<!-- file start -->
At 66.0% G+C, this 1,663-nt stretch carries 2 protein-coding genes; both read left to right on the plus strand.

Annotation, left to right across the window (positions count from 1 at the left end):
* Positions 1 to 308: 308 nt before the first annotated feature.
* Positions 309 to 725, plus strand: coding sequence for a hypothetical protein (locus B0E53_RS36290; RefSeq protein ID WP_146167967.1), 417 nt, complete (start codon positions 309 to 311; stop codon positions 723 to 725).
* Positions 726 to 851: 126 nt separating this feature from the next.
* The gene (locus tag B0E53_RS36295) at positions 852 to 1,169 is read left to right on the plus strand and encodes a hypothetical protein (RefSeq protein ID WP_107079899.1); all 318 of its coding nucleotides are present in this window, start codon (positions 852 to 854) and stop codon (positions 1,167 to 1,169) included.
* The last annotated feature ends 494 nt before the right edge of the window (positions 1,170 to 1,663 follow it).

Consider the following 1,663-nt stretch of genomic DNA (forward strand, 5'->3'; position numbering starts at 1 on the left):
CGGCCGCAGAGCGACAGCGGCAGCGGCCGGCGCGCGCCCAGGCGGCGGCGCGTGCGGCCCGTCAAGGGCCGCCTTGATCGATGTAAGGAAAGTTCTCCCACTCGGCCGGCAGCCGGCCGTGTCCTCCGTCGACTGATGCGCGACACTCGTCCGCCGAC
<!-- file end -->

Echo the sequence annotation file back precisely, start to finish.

At 66.0% G+C, this 1,663-nt stretch carries 2 protein-coding genes; both read left to right on the plus strand.

Annotation, left to right across the window (positions count from 1 at the left end):
* Positions 1 to 308: 308 nt before the first annotated feature.
* Positions 309 to 725, plus strand: coding sequence for a hypothetical protein (locus B0E53_RS36290; RefSeq protein ID WP_146167967.1), 417 nt, complete (start codon positions 309 to 311; stop codon positions 723 to 725).
* Positions 726 to 851: 126 nt separating this feature from the next.
* The gene (locus tag B0E53_RS36295) at positions 852 to 1,169 is read left to right on the plus strand and encodes a hypothetical protein (RefSeq protein ID WP_107079899.1); all 318 of its coding nucleotides are present in this window, start codon (positions 852 to 854) and stop codon (positions 1,167 to 1,169) included.
* The last annotated feature ends 494 nt before the right edge of the window (positions 1,170 to 1,663 follow it).

Consider the following 1,663-nt stretch of genomic DNA (forward strand, 5'->3'; position numbering starts at 1 on the left):
CGGCCGCAGAGCGACAGCGGCAGCGGCCGGCGCGCGCCCAGGCGGCGGCGCGTGCGGCCCGTCAAGGGCCGCCTTGATCGATGTAAGGAAAGTTCTCCCACTCGGCCGGCAGCCGGCCGTGTCCTCCGTCGACTGATGCGCGACACTCGTCCGCCGAC